Oscar Pistorius has apologised for the timing of his comments about the running blades used by T44 200 metres gold medallist Alan Fonteles Oliveira immediately after last night's race.
The South African hit out at the International Paralympic Committee for failing to act over the length of some athletes' blades after Oliveira, wearing noticeably longer ones, came from way back to pip him at the line.
The Brazilian took gold in 21.45 seconds, leaving Pistorius to settle for silver, coming home in 21.52secs with stunned quiet from the 80,000 spectators greeting the result.
In a statement released to Press Association Sport this morning, Pistorious said: "I would never want to detract from another athletes' moment of triumph and I want to apologise for the timing of my comments after yesterday's race."
The statement continued: "I do believe that there is an issue here and I welcome the opportunity to discuss with the IPC but I accept that raising these concerns immediately as I stepped off the track was wrong.
"That was Alan's moment and I would like to put on record the respect I have for him.
"I am a proud Paralympian and believe in the fairness of sport. I am happy to work with the IPC who obviously share these aims."
Pistorius, who was the reigning T44 200m champion, cannot alter the length of his blades if he wants to continue to compete in able-bodied competition because they have to conform to IAAF regulations.
And he claimed he was not competing on a level playing field, even though the new blades, which are about four inches taller than those used by Pistorius, are within the rules.
He said last night: "I've never seen a guy come back from eight metres (behind) on the 100m mark to overtake me on the finish line.
"The guys are just running ridiculous times and they're able to do so.
"We've known (about the longer blades) for about a month. I've brought it up with the IPC but nothing's been done about it. I believe in the fairness of sport, I believe in running on the right length."
Oliveira hit back at Pistorius, suggesting he was trying to deflect attention away from his defeat.
He said: "He is not a bad loser, he is a great athlete. I am just sad with the interview where he said my blades were too big.
"He was bothered by my time in the semi-finals and he wanted to get to me with his polemic but it did not work.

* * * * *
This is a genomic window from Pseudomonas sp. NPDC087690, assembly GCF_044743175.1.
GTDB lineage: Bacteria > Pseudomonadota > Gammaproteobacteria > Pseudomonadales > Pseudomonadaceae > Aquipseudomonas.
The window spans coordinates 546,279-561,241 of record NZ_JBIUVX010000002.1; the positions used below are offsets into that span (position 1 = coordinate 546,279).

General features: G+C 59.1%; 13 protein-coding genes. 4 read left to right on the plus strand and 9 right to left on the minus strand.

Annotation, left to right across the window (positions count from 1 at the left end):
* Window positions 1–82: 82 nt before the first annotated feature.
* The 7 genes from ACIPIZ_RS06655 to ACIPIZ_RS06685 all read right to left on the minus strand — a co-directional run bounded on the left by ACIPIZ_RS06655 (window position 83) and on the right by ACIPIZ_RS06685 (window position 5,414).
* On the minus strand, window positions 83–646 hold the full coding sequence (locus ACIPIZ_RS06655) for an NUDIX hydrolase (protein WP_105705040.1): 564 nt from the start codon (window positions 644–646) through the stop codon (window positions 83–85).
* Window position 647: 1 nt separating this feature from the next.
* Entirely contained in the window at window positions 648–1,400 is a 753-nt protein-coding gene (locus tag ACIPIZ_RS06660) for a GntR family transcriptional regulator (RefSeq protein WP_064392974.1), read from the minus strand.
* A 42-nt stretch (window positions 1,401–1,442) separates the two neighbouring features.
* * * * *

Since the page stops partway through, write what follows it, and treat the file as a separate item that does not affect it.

"For me he is a really great idol and to hear that from a great idol is difficult."
The pair are on course to go head to head again in the finals of the 100m and 400m on Thursday and Saturday respectively.
Pistorius has already admitted he does not fancy his chances over the shorter distance, but the 400m is his main event - he reached the Olympic semi-finals last month - and defeat there would escalate the row even further.
A spokesman for the IPC said last night: "There is a rule in place regarding the length of the blades which is determined by a formula based on the height and dynamics of the athlete.
"All athletes were measured today prior to competition by a classifier and all were approved for competition."
The IPC released a statement on the rules that in place regarding prosthetic blades and revealed that Pistorius had requested a meeting after last night's race.
The statement read: "After the race Oscar Pistorius requested a meeting with the IPC where he voiced his concerns.
"In IPC Athletics rules are in place regarding prosthesis length for lower leg amputees.
"Since 2010 athletes competing at IPC international competitions have been checked at regular occasions in the Call Room prior to participation.
"At the London 2012 Paralympic Games all athletes competing in T42/43/44 events (above knee and below knee lower leg amputees) have had their prosthesis measured against the IPC Athletics Rules.
"All athletes competing in the Men's 200m T44 final were checked by international classifiers in the Call Room ahead of the race. All were within the regulations outlined in the IPC Athletics Classification Handbook.
"After the race Oscar Pistorius requested a meeting with the IPC where he voiced his concerns."
IPC communications director Craig Spence said: "Oscar raised a concern with the IPC regarding the rules on the length of prosthesis in T43/44 events.
"We agreed to meet with him at a later date so that he could he raise his questions in a formal environment away from the emotion of the stadium.
"The IPC respects the significant role Oscar has played in raising the global profile of Paralympic Sport since his Games debut in 2004. Therefore we are more than willing to give him an opportunity to air his views in a non-emotional environment at a meeting to be organised at a later date."
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